A California judge dismissed a lawsuit filed by a former Twitter shareholder against the company’s soon to be ex-CEO Elon Musk on Monday. The lawsuit, claiming Musk attempted to cheat Twitter shareholders, was filed in May of last year and accused Musk of engaging in market manipulation during his acquisition bid to buy out the company for $44 billion.
Musk had originally claimed he wanted to back out of the offer because there was a surplus of bots on the Twitter platform, and in a letter to the company, his lawyers wrote, “Twitter is in material breach of multiple provisions of that Agreement, appears to have made false and misleading representations upon which Mr. Musk relied when entering into the Merger Agreement, and is likely to suffer a Company Material Adverse Effect.”
William Heresniak, who was a shareholder at the time of Musk’s acquisition, filed the lawsuit claiming Musk had attempted to back out of the deal because his Tesla stock, which he had used as collateral for a $12.5 billion loan to purchase Twitter, declined in value “by over 37% since the announcement of the buyout.” The lawsuit also claimed that Musk had helped friends on the fiduciary board, including Jack Dorsey, putting the shareholder’s needs on the back burner.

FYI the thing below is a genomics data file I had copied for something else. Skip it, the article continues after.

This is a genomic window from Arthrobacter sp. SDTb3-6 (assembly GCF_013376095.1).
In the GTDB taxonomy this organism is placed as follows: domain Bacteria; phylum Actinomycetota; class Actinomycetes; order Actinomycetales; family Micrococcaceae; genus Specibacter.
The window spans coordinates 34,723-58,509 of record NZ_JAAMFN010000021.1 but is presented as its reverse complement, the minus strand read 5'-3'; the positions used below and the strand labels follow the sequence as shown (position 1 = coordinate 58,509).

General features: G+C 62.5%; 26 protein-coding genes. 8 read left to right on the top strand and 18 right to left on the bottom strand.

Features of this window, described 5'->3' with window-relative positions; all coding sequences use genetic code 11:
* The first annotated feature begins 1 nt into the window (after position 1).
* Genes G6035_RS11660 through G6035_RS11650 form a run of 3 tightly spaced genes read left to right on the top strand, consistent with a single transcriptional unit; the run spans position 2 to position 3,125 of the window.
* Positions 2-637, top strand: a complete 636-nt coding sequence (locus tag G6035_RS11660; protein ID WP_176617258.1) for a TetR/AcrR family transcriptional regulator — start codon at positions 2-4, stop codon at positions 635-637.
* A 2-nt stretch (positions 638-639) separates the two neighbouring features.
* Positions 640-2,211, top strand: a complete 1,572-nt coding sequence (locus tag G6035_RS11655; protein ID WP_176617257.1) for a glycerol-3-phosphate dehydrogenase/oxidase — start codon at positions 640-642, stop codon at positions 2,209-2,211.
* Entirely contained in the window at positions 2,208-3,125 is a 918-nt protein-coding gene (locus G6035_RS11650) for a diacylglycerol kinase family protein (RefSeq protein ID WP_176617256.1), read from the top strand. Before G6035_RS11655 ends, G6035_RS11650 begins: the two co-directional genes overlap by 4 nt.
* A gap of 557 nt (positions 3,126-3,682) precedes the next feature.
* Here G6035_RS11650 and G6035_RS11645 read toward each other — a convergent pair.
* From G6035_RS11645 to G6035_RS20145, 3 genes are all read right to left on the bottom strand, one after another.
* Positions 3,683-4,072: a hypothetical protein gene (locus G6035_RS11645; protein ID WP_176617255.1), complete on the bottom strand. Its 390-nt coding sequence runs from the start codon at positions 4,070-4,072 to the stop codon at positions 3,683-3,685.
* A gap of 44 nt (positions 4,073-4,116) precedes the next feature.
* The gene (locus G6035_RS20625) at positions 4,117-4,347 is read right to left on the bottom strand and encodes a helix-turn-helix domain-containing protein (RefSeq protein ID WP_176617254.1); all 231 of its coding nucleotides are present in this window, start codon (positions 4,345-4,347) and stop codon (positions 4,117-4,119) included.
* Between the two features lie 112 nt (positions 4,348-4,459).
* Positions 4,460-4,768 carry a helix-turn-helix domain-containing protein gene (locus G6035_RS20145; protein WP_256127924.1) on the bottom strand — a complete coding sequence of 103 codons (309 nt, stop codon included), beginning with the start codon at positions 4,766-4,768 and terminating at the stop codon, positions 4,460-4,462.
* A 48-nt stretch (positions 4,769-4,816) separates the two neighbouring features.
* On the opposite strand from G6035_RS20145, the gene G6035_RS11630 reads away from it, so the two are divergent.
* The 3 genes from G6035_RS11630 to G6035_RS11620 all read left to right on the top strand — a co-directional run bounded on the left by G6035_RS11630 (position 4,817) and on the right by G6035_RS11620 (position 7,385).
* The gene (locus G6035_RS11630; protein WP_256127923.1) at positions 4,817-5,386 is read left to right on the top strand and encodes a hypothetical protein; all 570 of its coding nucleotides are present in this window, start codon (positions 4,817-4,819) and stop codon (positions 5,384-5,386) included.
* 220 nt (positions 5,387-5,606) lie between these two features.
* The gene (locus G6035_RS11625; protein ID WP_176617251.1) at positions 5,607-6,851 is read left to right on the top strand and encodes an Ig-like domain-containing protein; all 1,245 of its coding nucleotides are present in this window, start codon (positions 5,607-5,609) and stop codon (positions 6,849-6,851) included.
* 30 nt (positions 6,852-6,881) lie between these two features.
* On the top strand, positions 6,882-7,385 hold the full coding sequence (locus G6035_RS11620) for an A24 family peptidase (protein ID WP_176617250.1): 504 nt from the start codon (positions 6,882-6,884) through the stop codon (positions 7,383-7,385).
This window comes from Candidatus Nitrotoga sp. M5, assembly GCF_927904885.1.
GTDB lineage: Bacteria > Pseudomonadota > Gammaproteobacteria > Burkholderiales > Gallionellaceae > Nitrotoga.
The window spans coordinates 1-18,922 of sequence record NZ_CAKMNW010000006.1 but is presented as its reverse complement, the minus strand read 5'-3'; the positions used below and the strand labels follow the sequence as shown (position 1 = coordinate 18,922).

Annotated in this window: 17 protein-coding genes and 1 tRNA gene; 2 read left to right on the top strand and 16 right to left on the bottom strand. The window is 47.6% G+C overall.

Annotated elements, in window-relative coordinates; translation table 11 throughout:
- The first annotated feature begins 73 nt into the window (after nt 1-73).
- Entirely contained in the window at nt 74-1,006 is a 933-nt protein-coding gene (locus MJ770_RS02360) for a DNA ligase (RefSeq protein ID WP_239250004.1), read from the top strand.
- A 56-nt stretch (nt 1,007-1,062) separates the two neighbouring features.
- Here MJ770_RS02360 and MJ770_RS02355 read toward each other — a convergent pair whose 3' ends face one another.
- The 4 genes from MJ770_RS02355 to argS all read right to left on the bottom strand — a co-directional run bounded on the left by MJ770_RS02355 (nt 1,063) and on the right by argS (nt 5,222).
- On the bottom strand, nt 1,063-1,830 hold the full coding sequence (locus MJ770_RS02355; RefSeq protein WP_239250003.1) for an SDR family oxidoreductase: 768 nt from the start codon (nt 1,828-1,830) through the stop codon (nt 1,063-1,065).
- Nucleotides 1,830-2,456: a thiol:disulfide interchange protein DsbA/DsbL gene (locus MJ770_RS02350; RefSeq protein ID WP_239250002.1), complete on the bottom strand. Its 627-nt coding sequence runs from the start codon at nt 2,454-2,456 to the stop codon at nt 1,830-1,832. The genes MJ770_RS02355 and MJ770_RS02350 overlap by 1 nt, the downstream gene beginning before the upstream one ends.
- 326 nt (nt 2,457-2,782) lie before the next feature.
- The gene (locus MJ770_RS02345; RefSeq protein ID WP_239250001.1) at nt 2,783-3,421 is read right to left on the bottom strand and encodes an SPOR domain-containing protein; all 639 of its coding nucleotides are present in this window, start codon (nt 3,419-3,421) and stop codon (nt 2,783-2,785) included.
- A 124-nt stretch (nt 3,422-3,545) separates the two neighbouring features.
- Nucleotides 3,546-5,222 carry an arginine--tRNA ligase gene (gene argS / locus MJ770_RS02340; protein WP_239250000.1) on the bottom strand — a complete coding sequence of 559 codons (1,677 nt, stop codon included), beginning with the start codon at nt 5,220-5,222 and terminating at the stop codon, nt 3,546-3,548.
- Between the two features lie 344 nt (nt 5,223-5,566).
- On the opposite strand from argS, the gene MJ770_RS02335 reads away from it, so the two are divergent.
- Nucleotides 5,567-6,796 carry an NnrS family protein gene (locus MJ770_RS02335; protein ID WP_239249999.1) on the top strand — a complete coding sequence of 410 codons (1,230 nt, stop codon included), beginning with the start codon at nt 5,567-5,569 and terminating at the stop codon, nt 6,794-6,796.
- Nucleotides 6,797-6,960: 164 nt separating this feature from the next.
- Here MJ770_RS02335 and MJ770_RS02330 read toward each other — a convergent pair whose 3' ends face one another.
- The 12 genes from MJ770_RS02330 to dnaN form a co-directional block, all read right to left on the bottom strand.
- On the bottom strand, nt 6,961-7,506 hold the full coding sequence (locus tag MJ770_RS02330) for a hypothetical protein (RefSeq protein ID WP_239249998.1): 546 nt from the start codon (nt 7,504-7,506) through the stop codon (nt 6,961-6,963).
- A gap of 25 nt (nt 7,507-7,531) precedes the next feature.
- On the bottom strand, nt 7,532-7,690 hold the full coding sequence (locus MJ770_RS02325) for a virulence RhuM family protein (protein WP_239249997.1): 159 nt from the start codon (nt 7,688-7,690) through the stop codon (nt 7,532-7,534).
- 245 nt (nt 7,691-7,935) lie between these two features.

Musk’s team filed a motion to dismiss, calling Heresniak’s claims “a disjointed laundry list of – often irrelevant – grievances against Elon Musk.” U.S. District Judge Charles Breyer sided with Musk, dismissing the lawsuit and saying Heresniak couldn’t prove that he was harmed by Musk’s attempt to back out, nor could he prove that Musk assisted board members.
Judge Breyer said that Heresniak’s complaint wasn’t valid because, at the time of Musk’s takeover, he didn’t challenge its fairness, only the “wrongs associated with the merger.” In the motion, Judge Breyer added, “Though Heresniak alleges that Musk was enriched by acquiring Twitter stock at depressed prices, he does not allege that Heresniak lost money as a result.”
Heresniak’s attorneys did not immediately respond to Gizmodo’s request for comment.
Ahead of his eventual acquisition, Musk bought up Twitter shares, resulting in a 9.2% Twitter stake, but because he did not immediately disclose the information, Heresniak claimed Musk earned millions of dollars while cheating the shareholders. The judge said that Heresniak could not prove he had been harmed by Musk’s belated disclosure, which he claimed allowed the CEO to buy additional shares at decreased prices ahead of the buyout.
The judge also said in the motion to dismiss that there was no proof that board members Jack Dorsey and Silver Lake private equity firm managing partner Egon Durban received special treatment from Musk, saying there is no evidence that Musk “knowingly participated” in the breach by working with the fiduciary board.
Musk still faces at least nine other Twitter lawsuits from vendors claiming he has a combined total of $14 million in missed payments. An additional lawsuit was filed last week with several allegations, one of which claimed he “put lives at risk” by installing illegal locks on the bedrooms at headquarters.